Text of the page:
In other court news, CA Prop 8 is heading directly to the state Supreme Court and bypassing the 9th circuit (more accurately, the 9th circuit just punted):

Instead of resolving a thorny “standing” issue itself, and thus launching the appeal on its way to the United States Supreme Court, a three-judge panel instead first asked the Supreme Court of California for guidance on whether the private litigants who appealed the August 2010 ruling striking down the same-sex marriage ban had the legal right to do so.

The 9th Circuit just acted, to be sure, but not even the most conservative legal scholar can dare call this an instance of “judicial activism.” Instead, the tactical punt from one San Francisco court to another is consistent with a centuries-old judicial concept: never decide what you don’t really have to decide, especially when you have a plausible excuse for not deciding it. Here, the 9th Circuit blamed the not-completely-unexpected detour on the lack of “controlling state precedent” on the question of what to do with an appeal where, as here, both the sitting governor (the since-departed Arnold Schwarzenegger) and the sitting attorney general (the since made-governor Jerry Brown) refused to carry it out.

By diverting the case away from the federal courts and toward the state supreme court, by asking for clarification of state law by and from the state’s highest court, the 9th Circuit has almost certainly delayed a substantive ruling on the merits of the case for at least a year and likely longer. The standing issue will likely have to be briefed all over again before the state high court, and a new oral argument date will likely have to be set, and then a new vigil will begin for people all over the world who are waiting for final word from the courts on whether same-sex couples have a constitutional right to marry.  All of this will take six to nine months, at least.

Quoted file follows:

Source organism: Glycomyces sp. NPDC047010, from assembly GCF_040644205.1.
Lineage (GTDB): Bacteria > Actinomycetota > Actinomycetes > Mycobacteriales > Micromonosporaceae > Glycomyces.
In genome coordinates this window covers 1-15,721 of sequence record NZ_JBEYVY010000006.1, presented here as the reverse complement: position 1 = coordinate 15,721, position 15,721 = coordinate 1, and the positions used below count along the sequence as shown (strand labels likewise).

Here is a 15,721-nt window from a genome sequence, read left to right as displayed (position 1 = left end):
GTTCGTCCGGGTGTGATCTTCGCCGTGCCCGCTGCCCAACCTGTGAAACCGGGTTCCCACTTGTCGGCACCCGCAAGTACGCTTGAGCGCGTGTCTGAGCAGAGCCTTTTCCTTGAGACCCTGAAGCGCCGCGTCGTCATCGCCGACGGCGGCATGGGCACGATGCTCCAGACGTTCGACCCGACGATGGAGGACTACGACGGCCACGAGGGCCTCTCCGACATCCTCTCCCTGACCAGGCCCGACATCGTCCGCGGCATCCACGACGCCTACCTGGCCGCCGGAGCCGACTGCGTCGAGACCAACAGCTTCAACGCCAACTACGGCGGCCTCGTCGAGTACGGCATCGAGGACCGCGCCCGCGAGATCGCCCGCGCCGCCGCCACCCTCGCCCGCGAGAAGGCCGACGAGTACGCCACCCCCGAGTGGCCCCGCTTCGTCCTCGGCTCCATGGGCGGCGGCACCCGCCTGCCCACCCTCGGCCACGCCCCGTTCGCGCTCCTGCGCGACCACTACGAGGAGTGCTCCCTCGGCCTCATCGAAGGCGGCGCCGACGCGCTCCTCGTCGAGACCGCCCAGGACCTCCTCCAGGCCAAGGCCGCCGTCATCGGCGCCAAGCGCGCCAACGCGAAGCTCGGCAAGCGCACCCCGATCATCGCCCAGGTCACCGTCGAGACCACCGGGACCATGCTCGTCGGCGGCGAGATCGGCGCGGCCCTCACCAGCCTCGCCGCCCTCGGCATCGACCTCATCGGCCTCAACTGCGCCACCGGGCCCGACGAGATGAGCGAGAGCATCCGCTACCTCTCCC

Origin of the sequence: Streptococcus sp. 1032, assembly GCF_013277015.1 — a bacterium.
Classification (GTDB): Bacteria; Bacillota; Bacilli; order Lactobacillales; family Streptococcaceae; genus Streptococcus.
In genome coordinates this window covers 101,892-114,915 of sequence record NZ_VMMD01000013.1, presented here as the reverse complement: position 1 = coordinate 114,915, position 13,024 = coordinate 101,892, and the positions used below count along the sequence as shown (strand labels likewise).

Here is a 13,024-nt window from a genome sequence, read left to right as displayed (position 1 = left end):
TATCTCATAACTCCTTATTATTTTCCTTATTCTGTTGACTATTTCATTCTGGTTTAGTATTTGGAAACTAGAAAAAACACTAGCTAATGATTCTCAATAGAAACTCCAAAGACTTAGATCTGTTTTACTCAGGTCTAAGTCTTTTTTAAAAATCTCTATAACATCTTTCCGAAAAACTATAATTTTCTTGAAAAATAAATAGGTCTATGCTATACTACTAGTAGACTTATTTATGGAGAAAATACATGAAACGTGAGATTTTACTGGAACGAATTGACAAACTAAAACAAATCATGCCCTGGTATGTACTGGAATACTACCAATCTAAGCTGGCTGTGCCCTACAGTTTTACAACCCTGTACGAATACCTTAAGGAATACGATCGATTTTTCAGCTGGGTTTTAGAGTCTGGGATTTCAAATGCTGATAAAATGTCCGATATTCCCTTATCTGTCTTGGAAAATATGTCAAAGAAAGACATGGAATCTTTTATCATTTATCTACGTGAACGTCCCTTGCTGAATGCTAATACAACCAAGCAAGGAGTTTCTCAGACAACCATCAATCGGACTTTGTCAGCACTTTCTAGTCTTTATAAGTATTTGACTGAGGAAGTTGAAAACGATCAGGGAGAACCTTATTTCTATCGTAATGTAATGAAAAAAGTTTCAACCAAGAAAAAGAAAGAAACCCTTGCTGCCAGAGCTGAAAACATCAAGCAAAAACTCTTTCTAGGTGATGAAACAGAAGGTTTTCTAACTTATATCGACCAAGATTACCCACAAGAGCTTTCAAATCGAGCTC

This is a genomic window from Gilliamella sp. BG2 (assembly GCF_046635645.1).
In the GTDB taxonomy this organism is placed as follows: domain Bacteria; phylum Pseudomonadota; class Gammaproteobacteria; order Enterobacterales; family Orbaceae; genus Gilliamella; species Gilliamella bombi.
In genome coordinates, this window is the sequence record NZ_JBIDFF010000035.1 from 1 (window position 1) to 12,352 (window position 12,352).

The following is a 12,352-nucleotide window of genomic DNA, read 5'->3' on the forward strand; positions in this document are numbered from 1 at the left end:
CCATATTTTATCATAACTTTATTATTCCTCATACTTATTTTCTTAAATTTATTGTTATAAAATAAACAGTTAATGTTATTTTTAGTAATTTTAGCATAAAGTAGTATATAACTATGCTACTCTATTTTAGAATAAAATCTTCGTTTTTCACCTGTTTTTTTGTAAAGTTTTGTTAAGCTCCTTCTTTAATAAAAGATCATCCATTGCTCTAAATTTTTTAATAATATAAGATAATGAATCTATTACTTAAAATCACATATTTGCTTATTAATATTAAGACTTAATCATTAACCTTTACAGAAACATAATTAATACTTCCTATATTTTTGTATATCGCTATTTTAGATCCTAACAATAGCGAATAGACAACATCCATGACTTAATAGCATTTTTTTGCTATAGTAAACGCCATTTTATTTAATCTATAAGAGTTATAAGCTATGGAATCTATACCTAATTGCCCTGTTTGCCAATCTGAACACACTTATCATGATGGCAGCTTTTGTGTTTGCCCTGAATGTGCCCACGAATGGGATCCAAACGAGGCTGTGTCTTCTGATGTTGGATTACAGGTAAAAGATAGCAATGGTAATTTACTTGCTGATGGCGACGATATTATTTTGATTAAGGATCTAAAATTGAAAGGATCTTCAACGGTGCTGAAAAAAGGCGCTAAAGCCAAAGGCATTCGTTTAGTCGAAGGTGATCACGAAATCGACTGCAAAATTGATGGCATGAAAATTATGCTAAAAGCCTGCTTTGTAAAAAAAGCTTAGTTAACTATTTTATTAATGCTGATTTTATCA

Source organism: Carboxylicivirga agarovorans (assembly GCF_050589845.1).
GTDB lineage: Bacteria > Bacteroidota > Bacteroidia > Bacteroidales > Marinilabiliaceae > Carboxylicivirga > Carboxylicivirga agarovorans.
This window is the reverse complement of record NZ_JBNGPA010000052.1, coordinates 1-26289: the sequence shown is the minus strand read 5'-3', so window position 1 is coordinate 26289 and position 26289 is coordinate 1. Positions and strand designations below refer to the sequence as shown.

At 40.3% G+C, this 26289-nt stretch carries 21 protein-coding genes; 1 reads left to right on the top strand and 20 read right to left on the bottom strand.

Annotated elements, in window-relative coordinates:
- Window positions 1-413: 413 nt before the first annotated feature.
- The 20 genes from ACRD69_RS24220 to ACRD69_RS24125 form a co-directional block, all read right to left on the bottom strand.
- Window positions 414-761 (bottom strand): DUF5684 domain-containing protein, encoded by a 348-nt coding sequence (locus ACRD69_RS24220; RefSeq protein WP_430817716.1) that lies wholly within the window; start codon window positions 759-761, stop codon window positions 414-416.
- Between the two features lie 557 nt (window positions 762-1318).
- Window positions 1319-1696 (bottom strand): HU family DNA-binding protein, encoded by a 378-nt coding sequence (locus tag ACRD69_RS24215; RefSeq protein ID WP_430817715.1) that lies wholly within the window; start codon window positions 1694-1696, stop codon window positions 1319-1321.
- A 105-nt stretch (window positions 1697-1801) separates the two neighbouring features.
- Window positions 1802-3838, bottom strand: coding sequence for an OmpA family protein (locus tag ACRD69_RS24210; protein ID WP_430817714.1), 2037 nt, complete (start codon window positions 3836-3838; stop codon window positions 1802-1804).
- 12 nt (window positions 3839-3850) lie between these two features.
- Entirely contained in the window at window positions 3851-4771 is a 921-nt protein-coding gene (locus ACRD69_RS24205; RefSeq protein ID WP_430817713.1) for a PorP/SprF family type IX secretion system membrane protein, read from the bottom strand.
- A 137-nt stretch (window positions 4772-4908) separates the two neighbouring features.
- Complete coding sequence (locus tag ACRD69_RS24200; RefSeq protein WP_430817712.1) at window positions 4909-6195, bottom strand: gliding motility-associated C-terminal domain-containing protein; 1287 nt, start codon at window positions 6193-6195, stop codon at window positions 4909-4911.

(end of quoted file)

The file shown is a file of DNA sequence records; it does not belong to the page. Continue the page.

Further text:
In news of the “is that news?” department, many people are obsessing and perplexed that Sarah Palin re-tweeted a pro DADT tweet. Yes, you got that right, just by Palin re-tweeting something (with no extra quote), people are actually spending time trying to figure out what she might have meant. I kid you not:

Online pundits are trying to interpret Sarah Palin’s stance on “don’t ask, don’t tell” after she echoed an Internet post by a conservative lesbian commentator who slammed the opposition to the policy’s repeal.

Tammy Bruce wrote Monday on Twitter that “this hypocrisy is just truly too much. Enuf already – the more someone complains about the homos the more we should look under their bed.”

Palin’s retweet of the post raised questions about her own stance on the military’s policy, which was repealed by Congress late last year. The former 2008 Republican vice presidential nominee hasn’t spoken about the policy except to say last February that she was surprised at President Barack Obama’s support for a repeal because it was not a priority at the time.

Palin representatives did not immediately respond to requests for comment Tuesday, but Politico said the retweet is a hint that Palin supports the repeal. Gawker said Palin is not “in the context of her party, rabidly homophobic,” then wondered if perhaps she didn’t understand the tweet or pushed the wrong button.

Now our pundits are reading tea leaves. Oh wait, that’s what they’ve always done. They really should get out more.

That’s a bit of what’s in the news. Chime in with what you’re reading.